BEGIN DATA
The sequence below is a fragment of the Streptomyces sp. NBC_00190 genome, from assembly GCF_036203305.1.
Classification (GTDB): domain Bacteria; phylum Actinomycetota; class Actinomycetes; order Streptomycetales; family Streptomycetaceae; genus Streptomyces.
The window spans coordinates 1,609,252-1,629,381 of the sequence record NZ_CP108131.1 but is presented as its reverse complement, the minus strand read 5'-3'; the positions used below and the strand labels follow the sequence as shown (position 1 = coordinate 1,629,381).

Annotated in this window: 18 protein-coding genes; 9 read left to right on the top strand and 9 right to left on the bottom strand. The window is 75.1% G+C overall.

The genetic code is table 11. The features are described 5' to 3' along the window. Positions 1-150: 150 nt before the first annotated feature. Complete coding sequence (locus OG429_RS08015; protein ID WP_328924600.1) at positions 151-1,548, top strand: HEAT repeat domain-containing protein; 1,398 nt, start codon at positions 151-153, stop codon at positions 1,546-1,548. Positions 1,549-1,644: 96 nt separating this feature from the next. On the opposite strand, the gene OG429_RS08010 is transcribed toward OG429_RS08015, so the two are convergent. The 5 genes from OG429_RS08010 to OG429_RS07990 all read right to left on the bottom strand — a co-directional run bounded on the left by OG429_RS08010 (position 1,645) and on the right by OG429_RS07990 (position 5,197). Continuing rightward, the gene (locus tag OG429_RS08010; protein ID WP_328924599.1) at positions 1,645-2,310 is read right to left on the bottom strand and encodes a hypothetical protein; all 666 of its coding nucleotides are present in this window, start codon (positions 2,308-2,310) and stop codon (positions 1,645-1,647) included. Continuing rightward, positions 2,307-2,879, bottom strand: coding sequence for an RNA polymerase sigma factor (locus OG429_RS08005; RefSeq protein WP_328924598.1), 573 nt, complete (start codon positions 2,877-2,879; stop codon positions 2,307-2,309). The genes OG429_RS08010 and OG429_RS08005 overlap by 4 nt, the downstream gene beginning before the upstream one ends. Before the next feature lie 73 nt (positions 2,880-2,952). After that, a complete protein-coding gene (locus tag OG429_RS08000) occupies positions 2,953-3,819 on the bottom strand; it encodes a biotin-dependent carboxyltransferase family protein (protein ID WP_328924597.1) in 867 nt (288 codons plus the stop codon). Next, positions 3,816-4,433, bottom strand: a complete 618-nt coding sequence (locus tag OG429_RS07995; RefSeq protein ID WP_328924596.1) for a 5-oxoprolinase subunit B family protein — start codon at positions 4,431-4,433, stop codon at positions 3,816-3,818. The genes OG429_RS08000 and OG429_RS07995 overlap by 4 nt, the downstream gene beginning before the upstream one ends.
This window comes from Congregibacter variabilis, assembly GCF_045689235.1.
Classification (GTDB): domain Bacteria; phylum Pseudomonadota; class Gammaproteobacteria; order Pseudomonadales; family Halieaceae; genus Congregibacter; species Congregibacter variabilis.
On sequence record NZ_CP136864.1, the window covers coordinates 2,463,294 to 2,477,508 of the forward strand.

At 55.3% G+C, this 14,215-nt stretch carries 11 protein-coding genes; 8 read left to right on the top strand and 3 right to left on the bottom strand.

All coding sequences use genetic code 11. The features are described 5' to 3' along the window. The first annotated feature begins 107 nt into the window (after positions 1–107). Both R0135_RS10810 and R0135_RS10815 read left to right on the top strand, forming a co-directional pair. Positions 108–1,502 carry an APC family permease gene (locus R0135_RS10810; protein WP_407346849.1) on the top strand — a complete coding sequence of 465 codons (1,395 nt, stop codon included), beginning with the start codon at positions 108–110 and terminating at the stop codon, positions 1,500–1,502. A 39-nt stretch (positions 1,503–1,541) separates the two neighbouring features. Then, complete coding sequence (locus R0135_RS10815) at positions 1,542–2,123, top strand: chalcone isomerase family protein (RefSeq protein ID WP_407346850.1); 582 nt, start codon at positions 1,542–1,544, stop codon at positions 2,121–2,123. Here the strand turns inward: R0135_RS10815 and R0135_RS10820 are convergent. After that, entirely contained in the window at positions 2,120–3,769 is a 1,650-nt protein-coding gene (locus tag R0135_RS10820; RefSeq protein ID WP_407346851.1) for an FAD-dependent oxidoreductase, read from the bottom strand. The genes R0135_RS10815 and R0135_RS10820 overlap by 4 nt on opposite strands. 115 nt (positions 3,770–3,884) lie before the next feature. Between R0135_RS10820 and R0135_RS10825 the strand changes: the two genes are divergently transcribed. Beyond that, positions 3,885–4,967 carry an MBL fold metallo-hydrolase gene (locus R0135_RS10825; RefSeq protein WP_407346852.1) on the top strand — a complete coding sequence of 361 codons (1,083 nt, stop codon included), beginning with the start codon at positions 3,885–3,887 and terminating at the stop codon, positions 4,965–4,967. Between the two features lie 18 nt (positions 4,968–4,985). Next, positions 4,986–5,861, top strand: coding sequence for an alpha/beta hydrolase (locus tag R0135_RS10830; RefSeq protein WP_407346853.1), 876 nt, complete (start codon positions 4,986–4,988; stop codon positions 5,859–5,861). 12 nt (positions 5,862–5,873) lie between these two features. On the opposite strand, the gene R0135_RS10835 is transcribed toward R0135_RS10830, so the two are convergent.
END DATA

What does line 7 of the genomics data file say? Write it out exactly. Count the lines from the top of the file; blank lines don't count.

Classification (GTDB): domain Bacteria; phylum Pseudomonadota; class Gammaproteobacteria; order Pseudomonadales; family Halieaceae; genus Congregibacter; species Congregibacter variabilis.